Missing Giro was my choice, says Porte
Richie Porte from Australia waves to the crowd on the podium after stage 5 of the 2014 Tour Down Under cycling race at Willunga Hill near Adelaide on January 25, 2014 - by Mark Gunter
Sky announced their nine-man Giro team on Thursday, with Briton Peter Kennaugh, Dario Cataldo of Italy and Belarussian Kanstantin Siutsou leading the British team, who will be aiming for stage wins rather than overall GC success.
Earlier in the season, Porte had been slated to lead Sky for the first time at a Grand Tour in Italy but a bout of gastroenteritis, which saw him abandon from both the Tirreno-Adriatico and Tour of Catalunya, meant he had to pull out of the Italian extravaganza.
Instead he will again be title-holder Chris Froome's main lieutenant at July's Tour de France.
"I want to talk a bit about the Giro and what happened," Porte wrote in his blog on cyclingnews.com.
"Look, first off it was a really tough call but at the end of the day, I decided that I just couldn't go there and race. It was my decision, not the team's and they've been really supportive and didn't put any pressure on me whatsoever.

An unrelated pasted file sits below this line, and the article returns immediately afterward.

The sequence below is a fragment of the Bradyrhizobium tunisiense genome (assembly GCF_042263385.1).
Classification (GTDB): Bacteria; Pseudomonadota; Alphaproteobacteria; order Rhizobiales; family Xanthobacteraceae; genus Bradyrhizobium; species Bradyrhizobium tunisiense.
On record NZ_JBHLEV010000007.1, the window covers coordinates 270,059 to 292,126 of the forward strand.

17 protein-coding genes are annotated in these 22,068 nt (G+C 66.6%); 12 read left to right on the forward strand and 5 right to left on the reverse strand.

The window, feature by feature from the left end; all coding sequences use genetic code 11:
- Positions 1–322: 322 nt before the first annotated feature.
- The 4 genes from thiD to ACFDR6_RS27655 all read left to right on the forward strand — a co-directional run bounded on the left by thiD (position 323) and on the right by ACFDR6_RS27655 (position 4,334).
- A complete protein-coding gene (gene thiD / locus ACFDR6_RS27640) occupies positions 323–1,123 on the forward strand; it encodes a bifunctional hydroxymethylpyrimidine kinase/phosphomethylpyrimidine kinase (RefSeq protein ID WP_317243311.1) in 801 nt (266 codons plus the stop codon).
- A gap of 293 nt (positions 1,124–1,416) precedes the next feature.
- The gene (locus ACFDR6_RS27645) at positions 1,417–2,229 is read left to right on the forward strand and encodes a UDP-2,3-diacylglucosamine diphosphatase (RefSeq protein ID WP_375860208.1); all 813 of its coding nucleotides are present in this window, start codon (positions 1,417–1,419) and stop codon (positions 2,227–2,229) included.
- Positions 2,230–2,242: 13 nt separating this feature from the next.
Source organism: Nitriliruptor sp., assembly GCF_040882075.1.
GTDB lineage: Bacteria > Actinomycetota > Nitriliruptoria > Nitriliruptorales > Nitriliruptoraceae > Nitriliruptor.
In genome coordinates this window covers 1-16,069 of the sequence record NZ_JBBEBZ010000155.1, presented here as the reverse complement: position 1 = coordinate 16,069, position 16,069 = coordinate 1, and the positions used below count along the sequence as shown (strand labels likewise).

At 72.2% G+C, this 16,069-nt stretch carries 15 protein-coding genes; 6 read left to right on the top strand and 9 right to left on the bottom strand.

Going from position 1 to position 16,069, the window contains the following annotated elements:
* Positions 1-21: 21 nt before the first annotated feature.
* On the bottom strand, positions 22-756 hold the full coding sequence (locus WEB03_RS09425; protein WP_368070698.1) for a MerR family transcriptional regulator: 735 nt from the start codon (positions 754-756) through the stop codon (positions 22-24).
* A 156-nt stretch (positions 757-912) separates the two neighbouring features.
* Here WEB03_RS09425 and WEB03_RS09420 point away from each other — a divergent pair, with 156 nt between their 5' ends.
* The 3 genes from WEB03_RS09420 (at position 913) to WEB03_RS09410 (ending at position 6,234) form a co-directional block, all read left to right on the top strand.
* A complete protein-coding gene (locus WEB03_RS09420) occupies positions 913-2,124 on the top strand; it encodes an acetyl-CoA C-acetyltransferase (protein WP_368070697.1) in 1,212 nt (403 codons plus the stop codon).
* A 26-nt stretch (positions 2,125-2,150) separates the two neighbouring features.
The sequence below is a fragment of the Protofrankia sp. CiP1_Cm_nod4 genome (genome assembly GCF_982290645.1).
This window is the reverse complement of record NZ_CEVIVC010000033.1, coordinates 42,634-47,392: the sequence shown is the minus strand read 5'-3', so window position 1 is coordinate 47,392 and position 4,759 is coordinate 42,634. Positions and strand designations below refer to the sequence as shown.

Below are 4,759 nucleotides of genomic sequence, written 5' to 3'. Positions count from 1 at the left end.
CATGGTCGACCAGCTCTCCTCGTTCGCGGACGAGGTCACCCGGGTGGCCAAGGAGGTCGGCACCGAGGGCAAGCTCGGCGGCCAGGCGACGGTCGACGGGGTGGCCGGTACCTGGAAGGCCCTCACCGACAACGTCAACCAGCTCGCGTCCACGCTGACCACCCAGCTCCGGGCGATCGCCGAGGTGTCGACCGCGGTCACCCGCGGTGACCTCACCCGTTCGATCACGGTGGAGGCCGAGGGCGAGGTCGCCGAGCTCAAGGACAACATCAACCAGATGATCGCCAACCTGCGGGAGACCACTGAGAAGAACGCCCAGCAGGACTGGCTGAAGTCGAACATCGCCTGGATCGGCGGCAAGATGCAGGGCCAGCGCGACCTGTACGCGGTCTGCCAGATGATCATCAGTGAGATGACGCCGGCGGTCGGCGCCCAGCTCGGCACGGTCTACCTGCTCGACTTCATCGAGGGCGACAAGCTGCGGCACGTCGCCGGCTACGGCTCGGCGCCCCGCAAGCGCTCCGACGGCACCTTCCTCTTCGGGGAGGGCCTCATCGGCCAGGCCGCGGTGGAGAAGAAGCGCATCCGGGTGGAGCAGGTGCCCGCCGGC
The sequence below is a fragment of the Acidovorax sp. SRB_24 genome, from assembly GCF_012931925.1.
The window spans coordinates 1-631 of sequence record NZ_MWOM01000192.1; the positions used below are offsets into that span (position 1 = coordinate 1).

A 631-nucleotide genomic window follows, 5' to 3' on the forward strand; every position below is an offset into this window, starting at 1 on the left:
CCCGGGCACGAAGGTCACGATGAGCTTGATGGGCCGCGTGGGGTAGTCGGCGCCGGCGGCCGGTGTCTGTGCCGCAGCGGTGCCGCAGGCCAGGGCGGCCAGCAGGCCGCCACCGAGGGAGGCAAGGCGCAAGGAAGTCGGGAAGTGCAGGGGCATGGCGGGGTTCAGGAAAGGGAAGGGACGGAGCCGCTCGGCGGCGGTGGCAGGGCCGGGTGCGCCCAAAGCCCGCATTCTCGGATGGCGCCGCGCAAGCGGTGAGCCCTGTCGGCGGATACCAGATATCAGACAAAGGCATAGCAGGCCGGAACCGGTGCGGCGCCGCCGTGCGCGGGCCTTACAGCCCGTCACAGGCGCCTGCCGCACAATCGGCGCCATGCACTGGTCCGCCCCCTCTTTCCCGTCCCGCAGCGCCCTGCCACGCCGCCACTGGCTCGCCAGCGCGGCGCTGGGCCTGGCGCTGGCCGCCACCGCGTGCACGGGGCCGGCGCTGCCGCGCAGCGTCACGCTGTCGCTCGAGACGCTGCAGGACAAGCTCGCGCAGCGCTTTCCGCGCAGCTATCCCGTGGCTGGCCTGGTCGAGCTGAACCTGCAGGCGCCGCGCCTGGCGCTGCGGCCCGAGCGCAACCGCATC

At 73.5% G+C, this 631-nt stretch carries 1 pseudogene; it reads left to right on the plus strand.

"I would have loved to have raced the Giro but at Tirreno I went from being up there on one mountain stage, and in quite good condition, to being knelt over a toilet in my time trial position due to gastroenteritis.
"I thought that I was okay for Catalunya but I just had nothing in the tank and when you know, you just know."
Porte has just spent two weeks training on the Mount Tiede volcano in Tenerife with Froome.
He says he's riding himself into form and even admitted there was a slight temptation to go for the Giro, before deciding he doesn't have enough time to reach peak condition for a three-week race.
Instead he is looking forward to tackling Sunday's Liege-Bastogne-Liege race before going on to the Tour of Romandie next week.
"In the last few days, of course I've thought about changing track and going to the Giro," added the 29-year-old Tasmanian.
"You're out training, you're feeling good and you can't help but think to yourself 'yeah I can still do this' but a month without racing just means it's not realistic.
"A month without racing feels like an eternity and no matter how much work you do at altitude, it's still not the same.
"The reality is that you can't lose three weeks of training so close to a grand tour.
"Now I'll go to the Tour, where we'll have a stronger team and a clear set of aims. We have the defending champion, and the best rider in the peloton in Froomie and I'm looking forward to racing alongside him.
"So it's Liege next and then Romandie. I did Romandie last year and my form at that time was on a bit of a downward spiral but I'm coming into that race quite fresh."